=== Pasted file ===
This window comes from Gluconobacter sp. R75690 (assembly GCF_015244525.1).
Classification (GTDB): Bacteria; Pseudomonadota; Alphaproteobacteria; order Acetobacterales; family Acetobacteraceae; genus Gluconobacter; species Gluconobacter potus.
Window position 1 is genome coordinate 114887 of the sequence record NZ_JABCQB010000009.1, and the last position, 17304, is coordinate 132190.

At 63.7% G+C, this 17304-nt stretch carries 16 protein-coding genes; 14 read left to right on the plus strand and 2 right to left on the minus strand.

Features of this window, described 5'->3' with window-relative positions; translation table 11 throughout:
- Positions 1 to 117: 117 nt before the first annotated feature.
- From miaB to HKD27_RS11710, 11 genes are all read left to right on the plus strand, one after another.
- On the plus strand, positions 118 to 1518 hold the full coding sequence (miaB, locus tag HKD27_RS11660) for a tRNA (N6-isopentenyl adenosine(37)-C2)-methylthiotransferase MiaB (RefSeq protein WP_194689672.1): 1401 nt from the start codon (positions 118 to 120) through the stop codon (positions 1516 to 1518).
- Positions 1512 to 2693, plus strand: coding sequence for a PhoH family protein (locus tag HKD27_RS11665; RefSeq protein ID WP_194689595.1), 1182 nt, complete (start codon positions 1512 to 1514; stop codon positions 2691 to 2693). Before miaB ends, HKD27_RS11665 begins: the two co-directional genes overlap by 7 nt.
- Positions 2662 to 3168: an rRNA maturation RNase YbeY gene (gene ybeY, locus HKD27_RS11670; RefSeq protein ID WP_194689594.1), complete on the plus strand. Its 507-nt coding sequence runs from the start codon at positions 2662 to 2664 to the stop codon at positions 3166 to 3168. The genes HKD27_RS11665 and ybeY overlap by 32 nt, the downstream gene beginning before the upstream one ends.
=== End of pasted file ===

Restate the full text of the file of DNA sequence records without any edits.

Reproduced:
This window comes from Gluconobacter sp. R75690 (assembly GCF_015244525.1).
Classification (GTDB): Bacteria; Pseudomonadota; Alphaproteobacteria; order Acetobacterales; family Acetobacteraceae; genus Gluconobacter; species Gluconobacter potus.
Window position 1 is genome coordinate 114887 of the sequence record NZ_JABCQB010000009.1, and the last position, 17304, is coordinate 132190.

At 63.7% G+C, this 17304-nt stretch carries 16 protein-coding genes; 14 read left to right on the plus strand and 2 right to left on the minus strand.

Features of this window, described 5'->3' with window-relative positions; translation table 11 throughout:
- Positions 1 to 117: 117 nt before the first annotated feature.
- From miaB to HKD27_RS11710, 11 genes are all read left to right on the plus strand, one after another.
- On the plus strand, positions 118 to 1518 hold the full coding sequence (miaB, locus tag HKD27_RS11660) for a tRNA (N6-isopentenyl adenosine(37)-C2)-methylthiotransferase MiaB (RefSeq protein WP_194689672.1): 1401 nt from the start codon (positions 118 to 120) through the stop codon (positions 1516 to 1518).
- Positions 1512 to 2693, plus strand: coding sequence for a PhoH family protein (locus tag HKD27_RS11665; RefSeq protein ID WP_194689595.1), 1182 nt, complete (start codon positions 1512 to 1514; stop codon positions 2691 to 2693). Before miaB ends, HKD27_RS11665 begins: the two co-directional genes overlap by 7 nt.
- Positions 2662 to 3168: an rRNA maturation RNase YbeY gene (gene ybeY, locus HKD27_RS11670; RefSeq protein ID WP_194689594.1), complete on the plus strand. Its 507-nt coding sequence runs from the start codon at positions 2662 to 2664 to the stop codon at positions 3166 to 3168. The genes HKD27_RS11665 and ybeY overlap by 32 nt, the downstream gene beginning before the upstream one ends.